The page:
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September 14, 2019 9:00 pm  #1

Instant Replay: Local Broadcast Firsts & Lasts

Everybody starts somewhere. And if they’re really lucky, they’ll be there a long time. But some go way too early. This week’s installment takes a look at the beginnings and endings of people you know on stations you’ve heard. And how amazing it is that those legacies often started with a simple one line announcement.
First Thing In The Morning
For a very long time, it seemed like CFRB morning man Wally Crouter had been around forever. He lasted an incredible 50 years before his retirement and subsequent death several years later. But here’s where Wally first surfaced in April 1946.

He must have done his job well, because this announcement followed just over a year later.

Which came first: the traffic guy or the morning man? Turns out, in Jan. 1945, it was the guy who would wind up a household traffic name. Although did anyone ever call him just “Ed?”

Jack Dennett would become a household name across Canada for his work on Hockey Night In Canada. But local listeners also knew him as one of the best newsmen to ever open a radio mic. That amazing voice was first heard here in November 1943.

Sadly Dennett would leave the airwaves and the world way too soon in August 1975.

Before Dennett made his mark, there was a famous CFRB newsman named Jim Hunter. You may not have heard his name, but you might be familiar with his intro. For decades, “Hunter’s Horn” was used to introduce several of 1010’s most prominent newscasts. He was a household name back then, including in Feb. 1947, when he made news as much as reported on it.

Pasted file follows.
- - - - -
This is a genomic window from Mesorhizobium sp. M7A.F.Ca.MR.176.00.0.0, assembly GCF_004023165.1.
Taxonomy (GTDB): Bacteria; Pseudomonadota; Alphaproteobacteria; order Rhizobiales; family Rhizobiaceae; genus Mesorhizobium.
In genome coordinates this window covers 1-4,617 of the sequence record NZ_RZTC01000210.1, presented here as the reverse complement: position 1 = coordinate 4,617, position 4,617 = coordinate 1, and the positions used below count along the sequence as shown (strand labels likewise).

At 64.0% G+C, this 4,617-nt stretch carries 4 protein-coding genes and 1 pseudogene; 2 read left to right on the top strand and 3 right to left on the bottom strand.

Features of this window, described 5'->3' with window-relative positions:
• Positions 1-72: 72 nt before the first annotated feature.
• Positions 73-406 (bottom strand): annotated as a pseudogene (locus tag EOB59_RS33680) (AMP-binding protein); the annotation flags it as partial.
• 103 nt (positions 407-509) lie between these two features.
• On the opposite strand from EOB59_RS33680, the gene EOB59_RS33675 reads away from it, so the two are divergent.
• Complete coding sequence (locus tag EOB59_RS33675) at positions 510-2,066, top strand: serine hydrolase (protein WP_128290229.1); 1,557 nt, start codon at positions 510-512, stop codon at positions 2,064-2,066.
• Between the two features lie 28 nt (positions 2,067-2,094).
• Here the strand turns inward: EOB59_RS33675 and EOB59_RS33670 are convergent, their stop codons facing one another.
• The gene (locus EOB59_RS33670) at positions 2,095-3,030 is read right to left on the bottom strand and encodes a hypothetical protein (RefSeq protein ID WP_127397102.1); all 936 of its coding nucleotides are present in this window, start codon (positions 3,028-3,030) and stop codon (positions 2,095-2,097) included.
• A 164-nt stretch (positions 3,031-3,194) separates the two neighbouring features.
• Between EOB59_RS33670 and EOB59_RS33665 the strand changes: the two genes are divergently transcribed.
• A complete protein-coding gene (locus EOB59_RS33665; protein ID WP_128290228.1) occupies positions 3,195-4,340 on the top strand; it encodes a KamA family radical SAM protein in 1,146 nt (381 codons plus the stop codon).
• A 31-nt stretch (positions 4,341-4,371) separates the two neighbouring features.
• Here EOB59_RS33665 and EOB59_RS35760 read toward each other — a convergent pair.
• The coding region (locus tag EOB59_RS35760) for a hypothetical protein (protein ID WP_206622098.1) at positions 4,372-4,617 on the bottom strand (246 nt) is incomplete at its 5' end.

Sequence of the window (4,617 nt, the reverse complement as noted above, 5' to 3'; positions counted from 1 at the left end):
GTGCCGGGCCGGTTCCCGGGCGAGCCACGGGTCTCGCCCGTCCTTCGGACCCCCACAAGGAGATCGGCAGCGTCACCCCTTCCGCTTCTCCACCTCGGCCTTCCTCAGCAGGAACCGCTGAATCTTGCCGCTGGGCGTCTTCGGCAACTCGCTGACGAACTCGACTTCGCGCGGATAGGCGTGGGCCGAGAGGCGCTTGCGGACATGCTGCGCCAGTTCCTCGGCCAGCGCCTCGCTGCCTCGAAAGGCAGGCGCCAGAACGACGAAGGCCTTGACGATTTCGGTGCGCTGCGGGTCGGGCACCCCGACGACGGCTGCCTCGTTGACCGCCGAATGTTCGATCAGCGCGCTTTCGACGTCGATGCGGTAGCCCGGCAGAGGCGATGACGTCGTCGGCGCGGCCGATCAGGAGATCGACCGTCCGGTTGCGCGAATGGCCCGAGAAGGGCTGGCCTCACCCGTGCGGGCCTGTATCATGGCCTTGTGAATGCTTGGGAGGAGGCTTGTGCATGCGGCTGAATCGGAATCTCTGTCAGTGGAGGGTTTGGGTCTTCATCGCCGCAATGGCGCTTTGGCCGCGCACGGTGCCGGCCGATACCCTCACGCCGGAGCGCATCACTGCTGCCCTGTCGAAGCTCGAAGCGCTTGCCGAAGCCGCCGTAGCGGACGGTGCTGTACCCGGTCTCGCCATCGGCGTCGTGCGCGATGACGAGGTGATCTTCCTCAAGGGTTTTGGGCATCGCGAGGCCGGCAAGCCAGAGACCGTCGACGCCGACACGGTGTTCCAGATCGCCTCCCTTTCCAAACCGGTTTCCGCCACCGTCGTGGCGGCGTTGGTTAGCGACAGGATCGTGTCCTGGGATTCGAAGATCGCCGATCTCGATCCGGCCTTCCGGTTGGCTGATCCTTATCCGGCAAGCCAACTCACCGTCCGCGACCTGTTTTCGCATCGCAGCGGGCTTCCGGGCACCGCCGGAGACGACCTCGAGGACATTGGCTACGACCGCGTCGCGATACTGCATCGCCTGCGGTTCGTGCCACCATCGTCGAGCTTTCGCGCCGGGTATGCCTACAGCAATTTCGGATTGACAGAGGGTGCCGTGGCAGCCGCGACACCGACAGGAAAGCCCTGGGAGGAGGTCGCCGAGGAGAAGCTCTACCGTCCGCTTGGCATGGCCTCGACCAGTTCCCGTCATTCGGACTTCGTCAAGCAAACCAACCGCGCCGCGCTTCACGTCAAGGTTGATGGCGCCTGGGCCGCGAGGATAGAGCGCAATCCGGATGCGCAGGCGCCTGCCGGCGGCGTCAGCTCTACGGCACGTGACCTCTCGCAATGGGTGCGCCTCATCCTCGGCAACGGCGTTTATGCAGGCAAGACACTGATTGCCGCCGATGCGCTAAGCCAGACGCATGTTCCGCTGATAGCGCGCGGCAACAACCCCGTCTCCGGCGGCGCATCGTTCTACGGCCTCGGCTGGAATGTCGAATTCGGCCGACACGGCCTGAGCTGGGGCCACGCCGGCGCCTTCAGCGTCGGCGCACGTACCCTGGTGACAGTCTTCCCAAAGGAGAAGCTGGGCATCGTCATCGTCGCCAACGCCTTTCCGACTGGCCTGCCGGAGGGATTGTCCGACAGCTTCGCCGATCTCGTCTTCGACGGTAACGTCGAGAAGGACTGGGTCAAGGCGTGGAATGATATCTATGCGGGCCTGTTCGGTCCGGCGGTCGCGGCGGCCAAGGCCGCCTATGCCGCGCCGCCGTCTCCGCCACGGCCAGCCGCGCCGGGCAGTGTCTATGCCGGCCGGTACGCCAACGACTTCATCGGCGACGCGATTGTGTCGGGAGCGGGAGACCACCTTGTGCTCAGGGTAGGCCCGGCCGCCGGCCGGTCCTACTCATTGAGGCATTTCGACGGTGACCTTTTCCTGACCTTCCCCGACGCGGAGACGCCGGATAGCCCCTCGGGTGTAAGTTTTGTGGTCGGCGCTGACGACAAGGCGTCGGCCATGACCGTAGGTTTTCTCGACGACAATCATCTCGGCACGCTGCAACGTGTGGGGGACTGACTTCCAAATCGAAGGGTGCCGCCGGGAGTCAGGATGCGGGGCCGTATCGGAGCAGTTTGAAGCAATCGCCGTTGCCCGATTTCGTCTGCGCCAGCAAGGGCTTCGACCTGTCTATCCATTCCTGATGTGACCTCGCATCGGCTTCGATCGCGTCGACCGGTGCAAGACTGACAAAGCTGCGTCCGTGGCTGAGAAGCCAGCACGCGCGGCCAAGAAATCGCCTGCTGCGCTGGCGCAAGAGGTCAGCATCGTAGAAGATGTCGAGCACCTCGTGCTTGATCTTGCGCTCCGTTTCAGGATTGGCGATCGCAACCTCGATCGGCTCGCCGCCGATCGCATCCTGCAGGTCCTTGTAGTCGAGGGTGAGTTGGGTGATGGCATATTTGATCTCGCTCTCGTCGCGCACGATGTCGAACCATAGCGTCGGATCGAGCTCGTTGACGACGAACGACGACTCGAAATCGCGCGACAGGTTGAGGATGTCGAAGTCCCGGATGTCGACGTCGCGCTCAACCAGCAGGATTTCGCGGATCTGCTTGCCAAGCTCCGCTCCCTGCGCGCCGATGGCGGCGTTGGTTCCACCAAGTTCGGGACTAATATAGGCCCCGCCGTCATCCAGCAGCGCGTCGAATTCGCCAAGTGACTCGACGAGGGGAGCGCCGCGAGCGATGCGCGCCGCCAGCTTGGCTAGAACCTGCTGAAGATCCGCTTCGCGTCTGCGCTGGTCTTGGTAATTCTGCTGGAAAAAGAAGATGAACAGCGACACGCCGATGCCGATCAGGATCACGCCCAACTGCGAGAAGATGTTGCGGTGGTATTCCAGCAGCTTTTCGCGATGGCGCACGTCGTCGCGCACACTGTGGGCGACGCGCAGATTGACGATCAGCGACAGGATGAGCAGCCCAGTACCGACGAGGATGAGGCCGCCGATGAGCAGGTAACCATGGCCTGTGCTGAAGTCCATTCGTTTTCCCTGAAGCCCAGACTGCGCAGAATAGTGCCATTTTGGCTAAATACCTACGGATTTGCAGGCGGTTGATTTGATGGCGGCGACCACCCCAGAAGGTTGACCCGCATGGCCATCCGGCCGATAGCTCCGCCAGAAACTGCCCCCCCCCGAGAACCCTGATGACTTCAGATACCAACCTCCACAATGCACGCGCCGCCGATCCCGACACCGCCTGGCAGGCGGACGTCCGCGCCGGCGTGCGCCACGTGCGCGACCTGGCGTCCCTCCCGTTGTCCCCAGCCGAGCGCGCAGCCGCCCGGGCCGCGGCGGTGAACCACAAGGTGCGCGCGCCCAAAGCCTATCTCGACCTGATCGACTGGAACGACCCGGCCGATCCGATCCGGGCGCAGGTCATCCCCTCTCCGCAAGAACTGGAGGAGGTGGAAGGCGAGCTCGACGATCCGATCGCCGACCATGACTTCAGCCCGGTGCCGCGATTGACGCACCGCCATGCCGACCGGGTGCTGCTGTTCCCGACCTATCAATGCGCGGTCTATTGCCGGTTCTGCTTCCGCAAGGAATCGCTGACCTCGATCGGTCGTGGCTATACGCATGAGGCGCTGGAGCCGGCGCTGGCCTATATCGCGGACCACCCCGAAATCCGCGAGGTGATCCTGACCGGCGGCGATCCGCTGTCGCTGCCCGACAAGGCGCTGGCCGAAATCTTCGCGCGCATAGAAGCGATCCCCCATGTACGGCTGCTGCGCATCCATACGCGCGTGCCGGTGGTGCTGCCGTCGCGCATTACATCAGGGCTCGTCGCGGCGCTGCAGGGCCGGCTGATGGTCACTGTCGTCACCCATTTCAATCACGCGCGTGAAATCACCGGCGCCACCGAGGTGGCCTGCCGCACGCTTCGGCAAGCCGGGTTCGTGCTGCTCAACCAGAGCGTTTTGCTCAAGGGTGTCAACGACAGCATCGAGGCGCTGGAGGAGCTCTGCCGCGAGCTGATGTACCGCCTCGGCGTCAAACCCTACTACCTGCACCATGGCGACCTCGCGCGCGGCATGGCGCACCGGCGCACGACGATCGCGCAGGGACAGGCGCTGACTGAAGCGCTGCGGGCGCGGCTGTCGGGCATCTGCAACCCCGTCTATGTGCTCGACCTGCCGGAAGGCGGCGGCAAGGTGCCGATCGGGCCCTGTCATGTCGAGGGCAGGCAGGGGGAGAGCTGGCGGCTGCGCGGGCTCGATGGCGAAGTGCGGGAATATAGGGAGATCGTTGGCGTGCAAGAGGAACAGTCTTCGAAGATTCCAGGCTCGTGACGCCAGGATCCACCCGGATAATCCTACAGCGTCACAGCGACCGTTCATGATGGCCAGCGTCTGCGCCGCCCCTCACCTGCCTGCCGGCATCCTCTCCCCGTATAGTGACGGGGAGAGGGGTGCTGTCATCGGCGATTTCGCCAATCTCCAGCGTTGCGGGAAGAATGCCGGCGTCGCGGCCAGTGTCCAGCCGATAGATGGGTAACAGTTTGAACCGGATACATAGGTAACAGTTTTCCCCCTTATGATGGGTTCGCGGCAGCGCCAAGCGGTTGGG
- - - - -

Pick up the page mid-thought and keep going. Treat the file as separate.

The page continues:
Hunter left a huge void for the station and the city when he passed away suddenly in 1949. But the horn lived on.

A Familiar CHUM
This rather limited notice was posted in October 1957, just months after CHUM officially went Top 40. Little did they know then the impact Al Boliska would have in this market.

Shuffling Off To Buffalo

It seems like WBEN-AM has been around forever. But as it turns out, The Buffalo Evening News took its first broadcasting plunge back in the 1930s.

 Other stations came to the Queen City much, much later – like 1973.

 Turning On The TV
Turning to the tube, did you know that one of the first – if not THE first – TV image ever broadcast in a test was a ceramic Felix The Cat?

He became not only a TV icon, but later a half hour TV cartoon many of us here watched on Saturday mornings over WGR-TV

Most of us probably viewed it in black and white, but WBEN-TV had long been experimenting with a more colourful future, as far back as the early 50s.

By 1965, it was common in the U.S. But Canada typically managed to refuse the hues until 1966.

You have to go back a long way to remember a time when Channel 17 was not only a commercial TV station – but owned by NBC. The network bought the low powered facility in the 50s, using the call letters WBUF, believing UHF would be the next big thing.
They were wrong and by 1958, the place was going down for the count.
By 1959, NBC gave up altogether and the station died a sad death. It would be resurrected as the educational outlet we know today.

So what happened to the NBC affiliation in Buffalo? It went to WGR-TV, which had been airing low rated ABC shows, and paved the way for the creation of WKBW to pick up that network.